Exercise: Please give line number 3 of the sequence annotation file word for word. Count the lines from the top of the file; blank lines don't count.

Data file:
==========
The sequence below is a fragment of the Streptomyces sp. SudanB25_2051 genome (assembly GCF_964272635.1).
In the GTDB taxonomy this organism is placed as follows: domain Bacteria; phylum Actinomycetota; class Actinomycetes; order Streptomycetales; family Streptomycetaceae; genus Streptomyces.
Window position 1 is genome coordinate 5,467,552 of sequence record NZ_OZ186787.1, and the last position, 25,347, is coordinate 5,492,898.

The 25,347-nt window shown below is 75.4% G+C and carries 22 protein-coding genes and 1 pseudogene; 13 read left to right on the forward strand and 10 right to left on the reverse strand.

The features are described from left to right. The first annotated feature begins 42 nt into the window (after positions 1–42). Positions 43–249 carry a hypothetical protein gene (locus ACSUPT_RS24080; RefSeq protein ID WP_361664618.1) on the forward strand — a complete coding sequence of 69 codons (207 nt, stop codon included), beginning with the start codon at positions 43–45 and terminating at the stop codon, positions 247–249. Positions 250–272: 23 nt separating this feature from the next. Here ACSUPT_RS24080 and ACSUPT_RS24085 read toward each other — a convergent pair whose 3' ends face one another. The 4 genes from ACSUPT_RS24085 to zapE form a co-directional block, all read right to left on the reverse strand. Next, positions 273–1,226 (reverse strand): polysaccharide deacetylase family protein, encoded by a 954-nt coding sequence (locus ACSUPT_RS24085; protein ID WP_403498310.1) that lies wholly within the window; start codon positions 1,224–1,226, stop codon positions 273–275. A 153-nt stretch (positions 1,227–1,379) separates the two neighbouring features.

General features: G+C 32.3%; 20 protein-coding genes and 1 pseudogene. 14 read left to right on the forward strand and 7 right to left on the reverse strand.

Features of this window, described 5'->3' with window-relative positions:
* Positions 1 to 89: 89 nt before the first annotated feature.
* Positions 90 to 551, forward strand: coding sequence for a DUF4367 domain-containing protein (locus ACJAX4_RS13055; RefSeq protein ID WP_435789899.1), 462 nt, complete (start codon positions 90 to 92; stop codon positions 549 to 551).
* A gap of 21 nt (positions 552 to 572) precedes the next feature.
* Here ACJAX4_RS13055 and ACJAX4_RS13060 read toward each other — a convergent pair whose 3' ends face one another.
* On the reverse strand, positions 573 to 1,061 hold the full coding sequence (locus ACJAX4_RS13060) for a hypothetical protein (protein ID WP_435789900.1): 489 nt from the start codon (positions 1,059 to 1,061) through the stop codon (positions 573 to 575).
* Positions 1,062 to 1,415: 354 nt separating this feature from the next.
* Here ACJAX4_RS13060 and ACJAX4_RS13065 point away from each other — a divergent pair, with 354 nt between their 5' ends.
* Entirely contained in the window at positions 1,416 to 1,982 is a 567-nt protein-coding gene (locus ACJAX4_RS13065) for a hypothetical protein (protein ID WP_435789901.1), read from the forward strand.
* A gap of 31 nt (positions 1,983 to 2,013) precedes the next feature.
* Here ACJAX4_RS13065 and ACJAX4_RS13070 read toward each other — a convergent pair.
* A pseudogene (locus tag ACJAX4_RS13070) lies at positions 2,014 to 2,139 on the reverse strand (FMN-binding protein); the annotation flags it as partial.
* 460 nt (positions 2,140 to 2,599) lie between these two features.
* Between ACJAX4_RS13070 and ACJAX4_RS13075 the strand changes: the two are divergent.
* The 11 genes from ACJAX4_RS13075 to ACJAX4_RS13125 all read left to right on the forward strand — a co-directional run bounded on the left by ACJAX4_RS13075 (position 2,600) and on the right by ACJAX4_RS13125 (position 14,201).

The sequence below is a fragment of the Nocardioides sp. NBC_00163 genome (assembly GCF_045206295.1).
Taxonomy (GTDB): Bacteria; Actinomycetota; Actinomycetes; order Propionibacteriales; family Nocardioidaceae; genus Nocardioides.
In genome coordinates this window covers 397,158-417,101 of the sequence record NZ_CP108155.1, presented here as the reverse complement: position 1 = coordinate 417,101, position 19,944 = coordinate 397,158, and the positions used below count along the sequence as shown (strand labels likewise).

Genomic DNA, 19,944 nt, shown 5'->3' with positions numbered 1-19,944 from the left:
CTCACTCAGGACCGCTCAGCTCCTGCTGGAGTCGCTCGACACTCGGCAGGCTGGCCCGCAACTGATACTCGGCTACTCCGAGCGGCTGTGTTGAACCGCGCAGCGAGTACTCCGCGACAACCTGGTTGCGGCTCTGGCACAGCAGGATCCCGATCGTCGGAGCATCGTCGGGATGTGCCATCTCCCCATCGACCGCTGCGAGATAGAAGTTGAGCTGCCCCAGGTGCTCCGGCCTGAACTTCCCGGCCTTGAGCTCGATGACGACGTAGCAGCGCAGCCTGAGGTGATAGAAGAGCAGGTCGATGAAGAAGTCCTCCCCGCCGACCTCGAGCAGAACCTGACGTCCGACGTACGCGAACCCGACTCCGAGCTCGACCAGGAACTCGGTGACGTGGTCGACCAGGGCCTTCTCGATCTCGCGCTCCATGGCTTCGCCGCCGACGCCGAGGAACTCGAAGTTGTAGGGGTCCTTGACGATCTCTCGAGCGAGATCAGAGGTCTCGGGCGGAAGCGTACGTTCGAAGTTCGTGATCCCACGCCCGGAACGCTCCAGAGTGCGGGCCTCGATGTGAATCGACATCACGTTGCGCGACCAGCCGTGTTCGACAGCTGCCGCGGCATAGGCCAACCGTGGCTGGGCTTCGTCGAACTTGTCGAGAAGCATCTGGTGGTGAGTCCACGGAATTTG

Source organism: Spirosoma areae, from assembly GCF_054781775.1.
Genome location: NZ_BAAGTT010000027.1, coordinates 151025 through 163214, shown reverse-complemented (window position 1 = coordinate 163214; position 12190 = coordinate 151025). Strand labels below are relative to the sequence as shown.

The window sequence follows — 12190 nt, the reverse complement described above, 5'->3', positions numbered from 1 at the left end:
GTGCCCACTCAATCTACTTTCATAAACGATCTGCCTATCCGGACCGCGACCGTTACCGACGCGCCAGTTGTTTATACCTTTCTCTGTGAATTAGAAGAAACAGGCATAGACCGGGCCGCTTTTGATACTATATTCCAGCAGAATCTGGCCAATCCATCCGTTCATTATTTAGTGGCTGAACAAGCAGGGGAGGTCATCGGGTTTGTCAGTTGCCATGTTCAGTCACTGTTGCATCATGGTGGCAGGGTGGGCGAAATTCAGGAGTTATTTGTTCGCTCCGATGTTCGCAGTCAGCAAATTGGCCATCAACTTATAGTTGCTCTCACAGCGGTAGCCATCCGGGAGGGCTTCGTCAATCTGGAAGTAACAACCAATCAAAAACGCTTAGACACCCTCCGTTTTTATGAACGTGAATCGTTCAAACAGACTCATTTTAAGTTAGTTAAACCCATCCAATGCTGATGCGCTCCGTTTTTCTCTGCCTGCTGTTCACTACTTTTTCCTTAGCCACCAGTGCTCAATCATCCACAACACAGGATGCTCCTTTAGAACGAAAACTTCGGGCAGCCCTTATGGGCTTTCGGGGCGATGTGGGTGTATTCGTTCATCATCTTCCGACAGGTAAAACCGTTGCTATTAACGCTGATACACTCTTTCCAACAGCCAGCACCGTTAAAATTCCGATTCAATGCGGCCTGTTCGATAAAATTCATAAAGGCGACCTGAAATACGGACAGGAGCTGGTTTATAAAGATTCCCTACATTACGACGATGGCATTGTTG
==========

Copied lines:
Window position 1 is genome coordinate 5,467,552 of sequence record NZ_OZ186787.1, and the last position, 25,347, is coordinate 5,492,898.